Coffin left in suburban street disgusts neighbours
THEY have security cameras all over their house pointing on to the street, displayed signs shaming drivers caught speeding and have now decided to put a coffin in the middle of the street to make their point.
Speeding and using their suburban backstreet as a rat-run to Griffith University has been an issue, but the latest stunt by the Parker family of Algona St, Holland Park West, has the tranquil neighbourhood up in arms.
Some say it is in poor taste given the timing, with coronavirus death rates shocking the world; others just don't like being confronted with a coffin every time they return home and the fact a funeral parlour is down the road makes the protest even harder to accept.
The coffin appeared before Easter in a trailer parked on the road with a T-junction warning sign behind it.
Mechanic's shop owner Allen Parker made the coffin as a protest after a lucky escape in April when a car collided into the open door of his tow truck outside his home.
His wife Kylie said it was the last straw for Allen who, along with other residents in the street, had been calling for traffic calming for years.
"He nearly got killed," she said. "He was standing on the road about to hop in it when the driver came along. He managed to jump in just in time."
Traffic calming in surrounding streets and changes to traffic lights near the Southeast Freeway in the past two years have channelled traffic into the once quiet Algona St.
Mrs Parker said speeding had become such an issue someone had to take a stand before someone died.
She said they had given information to police to stop serial speeding offenders, had asked police to do radar traps in the street and had complained to local councillor Krista Adams.
"Allen put the coffin there because he's saying someone is going to end up in a coffin if something is not done about the speeding," Mrs Parker said.
"There is a whole lot of speeding happening. They are cutting the corners.
"We can't leave our kids outside without one of us being there because they'll get run down. Cars come flying around, cutting the two corners.
"All we want with the coffin is for people to be safe. We've had a lot of people slow down and look at it so it's slowing down some of them."
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Algona St resident Brad Lyons said the coffin was well intentioned, but "a bit off".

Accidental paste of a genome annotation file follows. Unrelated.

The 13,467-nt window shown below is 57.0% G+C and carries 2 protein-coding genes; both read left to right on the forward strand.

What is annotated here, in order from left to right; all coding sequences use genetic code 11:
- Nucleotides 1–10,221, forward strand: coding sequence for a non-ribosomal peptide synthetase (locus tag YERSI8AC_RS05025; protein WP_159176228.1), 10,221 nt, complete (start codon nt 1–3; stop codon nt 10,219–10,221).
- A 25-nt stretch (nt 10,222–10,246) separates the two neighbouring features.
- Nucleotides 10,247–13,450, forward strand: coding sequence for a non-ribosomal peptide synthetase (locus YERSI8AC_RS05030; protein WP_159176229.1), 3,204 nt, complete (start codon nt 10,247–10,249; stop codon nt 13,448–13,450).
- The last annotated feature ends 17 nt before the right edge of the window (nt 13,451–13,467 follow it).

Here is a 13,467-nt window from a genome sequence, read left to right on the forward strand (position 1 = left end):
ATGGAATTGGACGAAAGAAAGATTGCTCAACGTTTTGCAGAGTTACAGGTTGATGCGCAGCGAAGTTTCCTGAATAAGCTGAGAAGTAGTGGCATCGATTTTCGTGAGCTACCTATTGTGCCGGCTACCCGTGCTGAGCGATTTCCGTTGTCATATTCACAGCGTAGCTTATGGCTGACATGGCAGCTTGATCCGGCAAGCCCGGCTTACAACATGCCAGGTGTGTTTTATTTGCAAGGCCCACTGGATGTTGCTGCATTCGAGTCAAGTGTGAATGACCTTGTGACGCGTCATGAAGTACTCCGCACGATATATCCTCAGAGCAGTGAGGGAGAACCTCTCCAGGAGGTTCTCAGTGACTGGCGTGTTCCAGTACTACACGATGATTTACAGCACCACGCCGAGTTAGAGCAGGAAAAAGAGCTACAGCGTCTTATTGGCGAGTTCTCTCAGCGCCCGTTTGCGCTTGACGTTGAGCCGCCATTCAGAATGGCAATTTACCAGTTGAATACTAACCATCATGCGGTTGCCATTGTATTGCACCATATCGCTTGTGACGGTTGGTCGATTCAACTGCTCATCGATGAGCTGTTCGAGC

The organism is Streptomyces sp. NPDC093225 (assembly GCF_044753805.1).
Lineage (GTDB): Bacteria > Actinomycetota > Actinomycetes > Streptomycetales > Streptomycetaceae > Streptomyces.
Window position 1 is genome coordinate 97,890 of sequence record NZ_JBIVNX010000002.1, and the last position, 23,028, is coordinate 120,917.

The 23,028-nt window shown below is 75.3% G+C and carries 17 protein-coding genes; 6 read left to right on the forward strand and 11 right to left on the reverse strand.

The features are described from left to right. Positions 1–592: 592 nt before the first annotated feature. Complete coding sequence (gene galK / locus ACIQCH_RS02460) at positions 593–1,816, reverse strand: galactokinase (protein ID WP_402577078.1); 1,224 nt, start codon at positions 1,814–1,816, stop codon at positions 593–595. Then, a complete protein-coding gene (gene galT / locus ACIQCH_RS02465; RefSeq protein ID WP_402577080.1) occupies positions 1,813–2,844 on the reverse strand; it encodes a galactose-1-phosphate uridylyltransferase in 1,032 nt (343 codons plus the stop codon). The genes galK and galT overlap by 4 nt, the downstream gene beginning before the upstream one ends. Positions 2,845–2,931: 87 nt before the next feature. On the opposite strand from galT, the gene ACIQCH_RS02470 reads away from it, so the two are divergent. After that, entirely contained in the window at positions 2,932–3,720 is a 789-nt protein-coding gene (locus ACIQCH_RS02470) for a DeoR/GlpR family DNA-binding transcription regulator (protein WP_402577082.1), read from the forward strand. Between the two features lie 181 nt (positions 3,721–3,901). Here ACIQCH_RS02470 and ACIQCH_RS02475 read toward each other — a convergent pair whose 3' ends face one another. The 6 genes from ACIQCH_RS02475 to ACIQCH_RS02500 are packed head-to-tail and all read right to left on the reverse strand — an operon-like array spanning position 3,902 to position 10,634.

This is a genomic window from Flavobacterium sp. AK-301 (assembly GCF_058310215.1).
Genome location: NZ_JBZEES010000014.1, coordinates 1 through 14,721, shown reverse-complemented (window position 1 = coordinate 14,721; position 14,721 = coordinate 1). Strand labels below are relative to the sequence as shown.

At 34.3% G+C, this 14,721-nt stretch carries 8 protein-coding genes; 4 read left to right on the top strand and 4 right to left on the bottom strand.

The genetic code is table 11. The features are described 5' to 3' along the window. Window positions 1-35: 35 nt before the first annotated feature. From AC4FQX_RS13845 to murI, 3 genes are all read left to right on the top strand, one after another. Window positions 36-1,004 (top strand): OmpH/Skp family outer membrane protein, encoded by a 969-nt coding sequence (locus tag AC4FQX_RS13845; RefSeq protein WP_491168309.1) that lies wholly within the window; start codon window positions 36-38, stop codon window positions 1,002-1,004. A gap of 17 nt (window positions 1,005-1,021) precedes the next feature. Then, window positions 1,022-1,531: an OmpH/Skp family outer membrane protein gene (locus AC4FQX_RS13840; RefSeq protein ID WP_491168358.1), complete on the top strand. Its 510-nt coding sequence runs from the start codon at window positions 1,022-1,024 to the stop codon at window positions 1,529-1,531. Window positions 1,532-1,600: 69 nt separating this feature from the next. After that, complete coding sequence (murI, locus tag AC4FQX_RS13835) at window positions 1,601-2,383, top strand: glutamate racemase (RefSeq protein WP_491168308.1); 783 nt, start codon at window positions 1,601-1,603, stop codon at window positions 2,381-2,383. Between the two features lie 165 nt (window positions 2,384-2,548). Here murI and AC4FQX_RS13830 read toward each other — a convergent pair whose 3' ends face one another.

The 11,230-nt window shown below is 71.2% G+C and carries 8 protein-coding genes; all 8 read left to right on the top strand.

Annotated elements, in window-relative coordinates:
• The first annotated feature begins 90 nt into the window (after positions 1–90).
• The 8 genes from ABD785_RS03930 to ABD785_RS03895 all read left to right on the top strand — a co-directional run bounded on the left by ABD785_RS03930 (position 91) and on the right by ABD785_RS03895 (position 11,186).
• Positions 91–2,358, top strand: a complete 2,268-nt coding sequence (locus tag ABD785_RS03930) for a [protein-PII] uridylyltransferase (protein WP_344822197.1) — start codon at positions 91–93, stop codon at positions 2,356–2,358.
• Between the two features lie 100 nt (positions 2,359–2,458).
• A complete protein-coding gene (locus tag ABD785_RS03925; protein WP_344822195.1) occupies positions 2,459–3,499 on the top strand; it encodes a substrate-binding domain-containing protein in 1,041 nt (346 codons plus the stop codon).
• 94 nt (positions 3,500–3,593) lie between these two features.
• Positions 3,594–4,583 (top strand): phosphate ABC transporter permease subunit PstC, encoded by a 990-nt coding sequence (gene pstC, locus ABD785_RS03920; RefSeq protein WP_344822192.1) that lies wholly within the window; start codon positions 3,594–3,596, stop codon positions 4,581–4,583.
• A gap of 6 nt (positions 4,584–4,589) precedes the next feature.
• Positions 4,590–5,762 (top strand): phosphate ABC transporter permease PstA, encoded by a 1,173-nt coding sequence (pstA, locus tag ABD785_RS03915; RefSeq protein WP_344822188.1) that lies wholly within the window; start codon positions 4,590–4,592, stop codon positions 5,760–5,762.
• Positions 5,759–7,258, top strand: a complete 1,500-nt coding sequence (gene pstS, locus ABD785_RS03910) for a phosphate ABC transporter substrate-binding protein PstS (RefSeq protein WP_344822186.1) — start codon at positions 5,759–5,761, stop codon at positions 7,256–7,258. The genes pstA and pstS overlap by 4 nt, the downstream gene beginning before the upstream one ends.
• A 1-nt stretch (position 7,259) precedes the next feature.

"I don't want to look at a coffin every night I come home," he said.
"My first impression was it was in bad taste with the COVID-19 stuff going on.
"Ultimately he's trying to do the right thing by the street because he's trying to get everyone to slow down."
Other neighbours, who asked for their names not to be published, were not as forgiving.
One referred to Mr Parker as the "street policeman", saying the cameras were invasive and that he regularly made noise complaints as well as complaints about speeding.
Holland Park Councillor, Deputy Mayor Krista Adams, said she had received a complaint about the coffin and she believed it was not appropriate.
"I do not condone people taking matters into their own hands and believe the coffin display is not appropriate," she said.
Cr Adams said she had proposed multiple solutions to the residents in Algona St over many years, including speed safety signs and no-right turn signs during peak hours.
"Through consultation with the community, none of these options have received strong support from these residents and therefore have not been pursued further," she said.
Council completed a traffic survey on Algona St following a resident request in 2016 and the survey found about 370 vehicles used the road each day at an average speed of 35.4 kmh within the 50 kmh zone.
"These results suggested traffic calming was not needed," Cr Adams said.
"Safety on Algona St is something I continue to monitor and speak with residents about."
As for the coffin, Cr Adams has advised the resident who complained about it to contact the police.
Originally published as Coffin left in suburban street disgusts neighbours